Sarah Huckabee Sanders Defends Dwindling Number Of White House Press Briefings

The White House seems to be holding fewer and fewer press conferences these days, and Sarah Huckabee Sanders defended the practice, The Hill reports. Sanders appeared on Fox News Sunday and argued that the press briefings are not really needed these days. She said that since President Trump is willing and open to questions during other interviews, the press doesn’t need to be briefed on a regular basis.

“Look, we talk to the press in a number of different ways,” she said. “The day that the briefing was initially created, the atmosphere was incredibly different and you didn’t have the same access and ways to communicate with the American public.”

Typically, most presidents provide the press corps with almost daily briefings. This is in part politically motivated, to keep their agenda top of mind in the public eye. But it also fosters an atmosphere of transparency, as reporters get to hear from the president daily. Now, Sanders said, we may not have a press briefing for at least three weeks.

Sanders did confirm that there will continue to be on-camera press briefings from the White House featuring herself at the podium. Many were afraid those would be canceled altogether.

“But I always think if you can hear directly from the president and the press has a chance to ask the president of the United States questions directly, that’s infinitely better than talking to me,” she added. “We try to do that a lot and you’ve seen us do that a lot over the last three weeks, and that’s going to take the place of a press briefing when you can talk to the president of the United States.”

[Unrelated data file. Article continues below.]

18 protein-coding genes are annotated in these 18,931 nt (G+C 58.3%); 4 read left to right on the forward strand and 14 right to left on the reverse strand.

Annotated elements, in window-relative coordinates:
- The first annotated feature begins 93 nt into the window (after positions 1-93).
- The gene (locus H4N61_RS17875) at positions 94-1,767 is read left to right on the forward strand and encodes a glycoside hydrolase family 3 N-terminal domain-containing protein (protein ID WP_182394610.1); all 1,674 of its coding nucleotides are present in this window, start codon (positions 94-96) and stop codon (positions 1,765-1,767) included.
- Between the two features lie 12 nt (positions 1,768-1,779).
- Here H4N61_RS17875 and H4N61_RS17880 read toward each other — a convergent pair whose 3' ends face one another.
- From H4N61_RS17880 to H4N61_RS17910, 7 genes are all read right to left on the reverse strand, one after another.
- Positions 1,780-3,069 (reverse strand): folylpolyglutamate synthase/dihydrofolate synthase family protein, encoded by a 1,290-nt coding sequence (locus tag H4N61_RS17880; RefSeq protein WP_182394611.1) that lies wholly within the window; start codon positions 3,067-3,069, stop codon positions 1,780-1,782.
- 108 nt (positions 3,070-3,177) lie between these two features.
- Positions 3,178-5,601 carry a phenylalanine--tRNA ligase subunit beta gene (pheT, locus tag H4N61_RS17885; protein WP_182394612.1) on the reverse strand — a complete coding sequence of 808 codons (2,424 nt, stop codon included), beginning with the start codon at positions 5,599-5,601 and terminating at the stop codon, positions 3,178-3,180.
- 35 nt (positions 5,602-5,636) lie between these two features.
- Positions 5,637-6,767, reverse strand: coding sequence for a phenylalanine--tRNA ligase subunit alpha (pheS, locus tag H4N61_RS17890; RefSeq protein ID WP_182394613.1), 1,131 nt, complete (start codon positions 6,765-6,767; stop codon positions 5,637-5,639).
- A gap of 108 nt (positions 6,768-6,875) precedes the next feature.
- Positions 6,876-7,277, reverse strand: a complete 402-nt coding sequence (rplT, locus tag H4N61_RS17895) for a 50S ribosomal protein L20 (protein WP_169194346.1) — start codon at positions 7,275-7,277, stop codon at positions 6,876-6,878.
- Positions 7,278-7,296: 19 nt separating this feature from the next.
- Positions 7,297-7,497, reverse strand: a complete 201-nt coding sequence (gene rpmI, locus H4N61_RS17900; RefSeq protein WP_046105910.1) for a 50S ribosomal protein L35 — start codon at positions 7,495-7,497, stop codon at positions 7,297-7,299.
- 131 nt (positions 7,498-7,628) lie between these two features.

Sanders at a press conference on White House grounds

Sanders was referring to other interviews or sit-downs the president does with foreign leaders and other smaller interview settings. Only one press briefing has been held thus far in September, and that was on September 10. No briefings have been held since sexual misconduct allegations were raised about Supreme Court Justice nominee Brett Kavanaugh.

Some have criticized accessibility, since the smaller meetings Sanders referred to do not allow all reporters, and Trump does not have to answer all questions. These seem like cherry-picking situations, where Trump picks reporters who will show him in a forgiving light. Sanders has apparently also considered the idea of having fewer cameras in the briefings. She said they cause some reporters to grandstand during the press briefings, though she did not name specific examples.

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